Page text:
Two days ago, 23-year-old Abraham Joshua’s life came to an abrupt end when he was struck and killed by a truck at Harrison and 22nd streets. He was on his way to work from his apartment in Japantown, riding, as he usually did, a scooter to teach science at Mission Preparatory School on York Street.
“He’s one of my favorite teachers. He made jokes,” said Lynda Ocampos, a seventh-grader. Joshua was to be her homeroom teacher next semester.
The Mission campus closed on Thursday for a day of reflection. Nearly 3,000 miles away in Princeton, where the young teacher only recently finished his undergraduate degree, friends were stunned. Joshua — or Abe, as they called him — was at the center of it all. He was one of those people who saw a friend in a crowd and lit up, hugged them, made them feel special, said several of his friends from Princeton and high school.
“He always thought of others before himself,” Jamison Mercurio, a Princeton friend wrote in an email.
Danny Guo, another friend, wrote about Joshua’s keen intelligence, but added that he was also “down-to-earth and hilarious … he was always someone you could talk to … ”
Friends said Joshua was surprised by how much he liked San Francisco. He went to the Lupe Fiasco concert, and devoured petti di pollo at Limoncello’s and garlic pie with chicken at apizza on Fillmore. He made new friends and connected with others from the Princeton alumni network.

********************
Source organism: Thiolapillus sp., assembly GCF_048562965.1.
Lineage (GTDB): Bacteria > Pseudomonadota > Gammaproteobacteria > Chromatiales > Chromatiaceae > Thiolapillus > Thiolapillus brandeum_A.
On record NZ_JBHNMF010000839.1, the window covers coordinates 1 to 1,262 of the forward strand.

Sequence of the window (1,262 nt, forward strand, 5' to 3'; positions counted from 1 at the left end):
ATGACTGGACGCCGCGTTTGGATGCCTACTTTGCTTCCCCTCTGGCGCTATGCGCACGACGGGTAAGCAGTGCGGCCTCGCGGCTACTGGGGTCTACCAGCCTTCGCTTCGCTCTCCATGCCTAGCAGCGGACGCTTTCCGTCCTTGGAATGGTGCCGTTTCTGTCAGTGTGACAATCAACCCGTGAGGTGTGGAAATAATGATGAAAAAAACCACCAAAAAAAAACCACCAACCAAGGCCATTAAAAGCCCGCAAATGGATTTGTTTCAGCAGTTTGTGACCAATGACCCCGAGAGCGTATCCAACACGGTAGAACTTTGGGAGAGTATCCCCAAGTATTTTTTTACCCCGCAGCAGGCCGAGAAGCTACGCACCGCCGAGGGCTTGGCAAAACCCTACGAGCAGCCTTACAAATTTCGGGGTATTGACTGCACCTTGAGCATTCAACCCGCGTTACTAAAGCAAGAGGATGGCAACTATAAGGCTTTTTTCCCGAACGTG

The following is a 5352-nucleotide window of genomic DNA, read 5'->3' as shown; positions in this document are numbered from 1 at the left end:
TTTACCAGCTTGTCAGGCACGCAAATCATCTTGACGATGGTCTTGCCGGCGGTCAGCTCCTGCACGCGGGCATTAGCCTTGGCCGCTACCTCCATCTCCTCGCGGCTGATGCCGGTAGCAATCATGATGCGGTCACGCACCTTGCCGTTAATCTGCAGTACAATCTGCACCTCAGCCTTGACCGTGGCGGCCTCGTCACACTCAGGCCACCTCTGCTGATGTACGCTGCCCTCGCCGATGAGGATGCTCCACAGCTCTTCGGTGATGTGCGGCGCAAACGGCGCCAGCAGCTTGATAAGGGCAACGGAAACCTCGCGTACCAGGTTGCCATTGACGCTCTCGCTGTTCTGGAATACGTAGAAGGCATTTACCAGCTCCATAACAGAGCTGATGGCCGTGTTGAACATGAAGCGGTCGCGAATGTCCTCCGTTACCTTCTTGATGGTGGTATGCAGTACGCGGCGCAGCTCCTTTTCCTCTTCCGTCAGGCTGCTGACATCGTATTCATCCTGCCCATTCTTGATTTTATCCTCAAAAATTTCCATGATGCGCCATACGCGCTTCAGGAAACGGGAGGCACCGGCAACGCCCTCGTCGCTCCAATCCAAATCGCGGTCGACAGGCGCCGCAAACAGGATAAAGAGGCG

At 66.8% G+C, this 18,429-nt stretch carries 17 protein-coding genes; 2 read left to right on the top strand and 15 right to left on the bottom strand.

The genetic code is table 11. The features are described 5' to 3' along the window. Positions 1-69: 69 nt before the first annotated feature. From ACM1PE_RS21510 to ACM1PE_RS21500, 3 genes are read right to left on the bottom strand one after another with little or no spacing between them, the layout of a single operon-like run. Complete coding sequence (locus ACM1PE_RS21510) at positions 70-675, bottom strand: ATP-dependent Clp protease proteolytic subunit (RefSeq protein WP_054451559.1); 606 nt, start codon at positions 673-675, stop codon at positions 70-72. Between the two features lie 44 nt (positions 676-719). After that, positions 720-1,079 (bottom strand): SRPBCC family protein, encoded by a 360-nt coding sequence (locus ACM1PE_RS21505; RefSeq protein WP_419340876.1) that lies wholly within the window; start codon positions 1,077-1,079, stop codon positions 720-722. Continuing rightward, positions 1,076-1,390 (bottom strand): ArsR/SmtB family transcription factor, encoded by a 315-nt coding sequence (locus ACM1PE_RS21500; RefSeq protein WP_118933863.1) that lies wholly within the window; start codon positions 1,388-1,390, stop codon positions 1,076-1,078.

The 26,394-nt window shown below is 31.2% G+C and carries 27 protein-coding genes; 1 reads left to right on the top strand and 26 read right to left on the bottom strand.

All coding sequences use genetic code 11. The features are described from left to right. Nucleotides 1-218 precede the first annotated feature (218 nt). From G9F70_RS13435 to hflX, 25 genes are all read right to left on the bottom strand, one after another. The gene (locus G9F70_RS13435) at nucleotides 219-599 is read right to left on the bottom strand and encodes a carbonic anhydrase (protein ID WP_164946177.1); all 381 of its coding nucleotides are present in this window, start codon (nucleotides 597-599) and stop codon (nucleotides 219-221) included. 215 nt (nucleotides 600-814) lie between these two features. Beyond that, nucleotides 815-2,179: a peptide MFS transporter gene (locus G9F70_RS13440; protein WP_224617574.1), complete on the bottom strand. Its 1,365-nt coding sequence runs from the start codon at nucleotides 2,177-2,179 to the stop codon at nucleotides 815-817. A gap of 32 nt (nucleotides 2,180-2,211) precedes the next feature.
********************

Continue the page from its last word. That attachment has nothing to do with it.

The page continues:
He was the ideal roommate, his friends said, going to the gym, watching UFC on TV and cooking a few favorite and easy meals a week; egg tortillas, salmon and chicken.
After completing his two years with Teach for America, Joshua planned to go to medical school. He would soon apply to his dream school: Weill Cornell Medical School, a prestigious tuition-free school in New York City. His friends said he talked about finishing his medical degree and then opening his own clinic, probably a telehealth startup where patients could see doctors online.
“There’s just not a lot of black doctors out there that are in the medical field, the workforce. So I think he definitely also wanted to add to that, just to make a change in the community,” said a friend, Imani Mulrain.
An immigrant story
The Joshua family fled Eritrea to escape the 1998 Eritrean-Ethiopian war, friends said.
Joshua was born in Texas on Nov. 25, 1998, the son of a radiologist and a pharmacist. Four years later, his brother, Samson, was born.
Changes in his parents’ careers prompted the family to move from Texas to Washington D.C. and then Morgantown, West Virginia. They arrived in the quiet, hilly university town when Joshua was about 10 years old.
As the new kid in town, he was bullied a bit in middle school, but he didn’t let it get him down. Instead, he carried on the family’s tradition of strong academic performance and made it into the school’s advanced classes and gifted students program. Of all his subjects, he particularly liked science, according to a high school friend.
Joshua spent 2012 to 2016 at Morgantown High School, a highly diverse school ranking fourth in the state. There, Joashua’s caring and outgoing personality made an especially strong impression on those around him.
“Even though he became popular, and I didn’t, he continued to help me, like he didn’t care about those social hierarchies,” said James Deng, one of Joshua’s longtime friends who had a hard time in high school because he was a “nerd.”
“Abe was an incredibly important figure in my life,” Deng said.
He was also important at home. While both of his parents were occupied with work, Joshua’s bond with his younger brother grew, his friend said. Joshua cooked for Samson and helped him with his homework. In turn, Samson saw Joshua as a role model, according to the friend.